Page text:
The ceramic electrode 24a in FIG. 9 has the property of eliminating electrode wear through protecting the electrode from direct exposure to exploding gas due to the retracted electrode in the end bore 23 as well as self-cleaning the electrode periphery through discharging sparks sliding along the inner wall of the small center end bore 23. That is, deposited carbon on the inner wall of the end bore 23 can be burned out with arc heat.
The discharge end of the insulator body is preferably formed with a diameter d not exceeding 2 mm for better spark dischargeability.
A further embodiment as shown in FIG. 10 includes an insulator body 21 having a discharge end stepwisely formed with a small diameter (of not exceeding 2 mm) which includes a ceramic electrode 24 in the center end bore 23 simultaneously sintered with the insulator body 21.
The ceramic electrode material for this embodiment is a composition substantially consisting of a skeleton component consisting of oxide, carbide and/or nitride of titanium, and noble metal as an electric conductive component selected from the group consisting of Pt, Pd and alloys thereof with Au, Ag and/or Rh; which composition further optionally comprises alumina, chromium oxide, zirconia, silica and/or lanthania and/or metal selected from the group consisting of iron, nickel, chromium and alloys thereof. This composition is thoroughly mixed, finely dispersed and sintered. A preferred composition comprises 40-60% Pt, 20-30% Pd (this Pt and Pd forming a base), 10-30% of the skeleton component consisting of TiO2, TiC and/or TiN, 0-3% Fe-Ni-Cr and 0-10% alumina, each by volume percent. This ceramic electrode is simultaneously sintered with the insulator body (usually around at 1600° C. in atmosphere) after the ceramic electrode material paste is filled in the discharge end bore 23 of a green insulator body. The paste is prepared by admixing an appropriate amount of organic binder with the ceramic electrode material, the organic binder being a known one such as varnish, glycerin or the like.
In the center bore 22, a controlling material 25, a resistor material 26 and a conductive sealing glass composition 27 are charged in order beginning from the discharge end, then the charged mass is hot-pressed. The resistor material may be a known one and also selfsealable resistor material (a preferred example being disclosed in U.S. Pat. No. 4,006,106 - Yoshida et al) may be used. A resistor material having a solid shape may be used, e.g., a coil type resistor which comprises electric resistor metal wire wound on a ferrite core.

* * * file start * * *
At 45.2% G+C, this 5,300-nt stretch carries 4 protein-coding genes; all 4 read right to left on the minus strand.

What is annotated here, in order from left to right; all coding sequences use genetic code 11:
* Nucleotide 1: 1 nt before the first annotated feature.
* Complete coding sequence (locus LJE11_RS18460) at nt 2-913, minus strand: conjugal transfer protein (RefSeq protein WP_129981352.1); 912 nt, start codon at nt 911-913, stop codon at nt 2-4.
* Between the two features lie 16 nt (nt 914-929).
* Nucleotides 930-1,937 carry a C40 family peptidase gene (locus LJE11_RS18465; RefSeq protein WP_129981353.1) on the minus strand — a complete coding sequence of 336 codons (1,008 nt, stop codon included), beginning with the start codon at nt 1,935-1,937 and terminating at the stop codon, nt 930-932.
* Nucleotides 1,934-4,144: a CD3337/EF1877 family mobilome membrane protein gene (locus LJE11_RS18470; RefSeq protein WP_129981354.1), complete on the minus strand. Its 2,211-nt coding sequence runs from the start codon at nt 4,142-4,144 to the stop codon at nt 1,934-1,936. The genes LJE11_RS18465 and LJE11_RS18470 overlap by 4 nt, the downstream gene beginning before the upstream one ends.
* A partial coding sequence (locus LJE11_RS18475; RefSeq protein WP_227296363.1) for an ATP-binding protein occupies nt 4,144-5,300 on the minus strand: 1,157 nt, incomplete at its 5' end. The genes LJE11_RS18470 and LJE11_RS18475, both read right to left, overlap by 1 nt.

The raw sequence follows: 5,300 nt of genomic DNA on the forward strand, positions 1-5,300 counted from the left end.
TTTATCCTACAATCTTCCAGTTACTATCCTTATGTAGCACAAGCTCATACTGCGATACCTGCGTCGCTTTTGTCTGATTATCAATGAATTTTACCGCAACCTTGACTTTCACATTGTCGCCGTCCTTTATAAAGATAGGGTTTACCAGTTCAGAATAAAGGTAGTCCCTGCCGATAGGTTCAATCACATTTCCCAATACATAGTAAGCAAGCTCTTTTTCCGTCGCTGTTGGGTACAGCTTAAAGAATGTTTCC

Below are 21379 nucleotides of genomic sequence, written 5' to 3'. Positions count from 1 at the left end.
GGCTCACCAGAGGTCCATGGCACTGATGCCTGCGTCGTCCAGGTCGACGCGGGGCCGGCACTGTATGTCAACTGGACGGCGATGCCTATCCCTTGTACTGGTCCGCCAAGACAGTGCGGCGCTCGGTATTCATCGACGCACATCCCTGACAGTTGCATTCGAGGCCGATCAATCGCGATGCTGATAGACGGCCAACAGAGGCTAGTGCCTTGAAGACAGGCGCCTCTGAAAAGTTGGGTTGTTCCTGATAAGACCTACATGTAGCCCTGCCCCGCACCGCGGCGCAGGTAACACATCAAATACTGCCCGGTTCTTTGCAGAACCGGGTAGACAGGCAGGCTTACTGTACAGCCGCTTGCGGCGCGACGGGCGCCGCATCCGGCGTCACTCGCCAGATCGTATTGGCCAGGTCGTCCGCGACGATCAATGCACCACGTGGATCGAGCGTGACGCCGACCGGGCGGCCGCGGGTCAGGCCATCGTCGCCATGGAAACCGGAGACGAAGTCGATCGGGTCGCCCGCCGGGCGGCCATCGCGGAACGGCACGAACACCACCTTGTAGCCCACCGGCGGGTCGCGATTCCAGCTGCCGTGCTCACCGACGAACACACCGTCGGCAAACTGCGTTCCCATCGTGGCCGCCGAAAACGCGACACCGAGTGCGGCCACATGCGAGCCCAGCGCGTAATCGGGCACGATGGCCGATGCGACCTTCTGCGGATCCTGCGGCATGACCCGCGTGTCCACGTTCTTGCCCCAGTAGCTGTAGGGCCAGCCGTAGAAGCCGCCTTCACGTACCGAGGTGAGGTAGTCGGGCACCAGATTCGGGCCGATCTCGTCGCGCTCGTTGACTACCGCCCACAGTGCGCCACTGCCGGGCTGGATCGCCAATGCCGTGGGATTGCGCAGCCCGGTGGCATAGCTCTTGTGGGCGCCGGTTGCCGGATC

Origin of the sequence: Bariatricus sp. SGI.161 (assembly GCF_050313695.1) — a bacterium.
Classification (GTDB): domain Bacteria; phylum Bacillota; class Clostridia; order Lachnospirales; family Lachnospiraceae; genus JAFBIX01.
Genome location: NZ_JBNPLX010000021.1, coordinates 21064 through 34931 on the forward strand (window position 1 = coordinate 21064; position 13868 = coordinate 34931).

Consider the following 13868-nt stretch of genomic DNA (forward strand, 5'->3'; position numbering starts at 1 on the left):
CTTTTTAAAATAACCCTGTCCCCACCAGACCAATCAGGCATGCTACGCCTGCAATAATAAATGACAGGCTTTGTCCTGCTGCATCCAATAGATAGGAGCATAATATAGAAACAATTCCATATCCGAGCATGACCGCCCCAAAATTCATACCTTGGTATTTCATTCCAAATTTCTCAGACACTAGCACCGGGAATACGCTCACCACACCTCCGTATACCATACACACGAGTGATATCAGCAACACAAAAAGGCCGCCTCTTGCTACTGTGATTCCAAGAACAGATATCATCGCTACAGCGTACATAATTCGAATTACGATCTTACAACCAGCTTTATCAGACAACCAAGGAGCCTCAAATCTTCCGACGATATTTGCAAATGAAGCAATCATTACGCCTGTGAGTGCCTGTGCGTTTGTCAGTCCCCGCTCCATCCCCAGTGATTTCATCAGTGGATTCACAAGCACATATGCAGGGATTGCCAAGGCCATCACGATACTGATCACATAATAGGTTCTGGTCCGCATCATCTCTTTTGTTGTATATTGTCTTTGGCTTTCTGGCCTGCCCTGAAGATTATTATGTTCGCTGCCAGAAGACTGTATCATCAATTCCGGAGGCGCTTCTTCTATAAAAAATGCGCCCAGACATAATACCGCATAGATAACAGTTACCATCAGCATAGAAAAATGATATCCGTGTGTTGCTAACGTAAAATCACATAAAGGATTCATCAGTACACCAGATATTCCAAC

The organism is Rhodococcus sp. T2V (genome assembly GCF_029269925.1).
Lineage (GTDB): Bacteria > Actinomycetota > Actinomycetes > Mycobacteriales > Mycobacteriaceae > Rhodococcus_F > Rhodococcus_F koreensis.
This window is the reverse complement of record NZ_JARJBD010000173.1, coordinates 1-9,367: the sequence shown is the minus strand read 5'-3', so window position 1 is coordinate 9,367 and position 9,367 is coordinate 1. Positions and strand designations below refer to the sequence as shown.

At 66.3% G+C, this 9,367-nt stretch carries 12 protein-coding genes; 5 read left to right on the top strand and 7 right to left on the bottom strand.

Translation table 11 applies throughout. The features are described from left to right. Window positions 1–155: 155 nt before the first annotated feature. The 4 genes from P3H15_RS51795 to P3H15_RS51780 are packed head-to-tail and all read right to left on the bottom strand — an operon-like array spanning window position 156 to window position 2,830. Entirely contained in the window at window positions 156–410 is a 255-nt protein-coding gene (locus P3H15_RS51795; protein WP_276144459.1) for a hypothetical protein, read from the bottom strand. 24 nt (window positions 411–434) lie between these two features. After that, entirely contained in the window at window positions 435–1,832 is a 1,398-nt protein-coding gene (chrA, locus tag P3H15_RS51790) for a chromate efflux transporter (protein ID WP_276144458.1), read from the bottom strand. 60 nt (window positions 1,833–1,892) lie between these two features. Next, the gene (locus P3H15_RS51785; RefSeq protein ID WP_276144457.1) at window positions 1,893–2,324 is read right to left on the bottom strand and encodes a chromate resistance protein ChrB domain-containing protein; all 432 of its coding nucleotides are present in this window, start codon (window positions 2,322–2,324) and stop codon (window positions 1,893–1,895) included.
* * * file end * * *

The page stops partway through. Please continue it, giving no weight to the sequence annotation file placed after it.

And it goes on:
A sealing glass composition as mentioned hereinbefore can be employed.
If desired, a conductive sealing glass composition may be applied in the center bore between the resistor material 26 and the controlling material, this incorporation of the sealing glass composition serves to better sealing for the resistor material and controlling material. The metal shell 29 and an outer electrode 20 can be selected from those as known per se.
This embodiment of the invention provides following specific effects and advantages:
(1) Improvement in the durability at high temperature and cost reduction due to the ceramic electrode being simultaneously sintered with the insulator body.
(2) Securing sufficient space in the center bore for receiving the controlling material, resistor material and conductive sealing glass composition, which space is made by eliminating the rod-like center electrode.
(3) Improved self-cleaning and long durability under high temperature due to the retracted structure of the ceramic electrode in the small end bore.
(4) Better ignitability due to the structure of the insulator body discharge end within a diameter of 2 mm.
(5) Better noise eliminating effect due to the ceramic on the discharge electrode having a low electric resistance value.
The Ninth Embodiment
Accordingly, the structure of the spark plug discharge end portion in the present invention obviates the conventional rod-like center electrode and consists in either the ceramic center electrode sintered at the insulator end or a tip-like metal center electrode thereat. The tip-like center electrode is such a small electrode piece that forms in the small end bore at its closed end in a desired shape (e.g., rivet-like form, T-like cross-section, or spherical). Descriptions of pending U.S. patent applications Ser. Nos. 185,955 and 185, 956, respectively entitled "Spark plug and manufacturing process thereof" and "Spark Plug with a sphere-like metal center electrode and manufacturing process thereof" both filed on Sept. 10, 1980 by the same applicant are hereby incorporated in the specification of the present invention.
The tip-like electrode is that of Ni; Ni-base alloy (Ni-Cr, Ni-Cr-Fe, Ni-Cr-Si, Ni-Si-Cr-Al); Au, Ag, Au-Ag alloy; alloy of Au, Ag or Au-Ag with Pd and/or Ni, Cr, Ni-Cr; Ag-Pt, Ag-Pd, or Ag-Ir alloy. Other known electrode metals may be used herein.
The tip-like center electrode can be prepared in the center small end bore of the insulator discharge end which has been prepared beforehand through fixing by inserting, pressing, melting (or fusing), hot-pressing, applying sealing glass composition or other known means. If desired, the sealing glass composition is applied in the center bore at its bottom end portion covering an inner end of the tip-like electrode.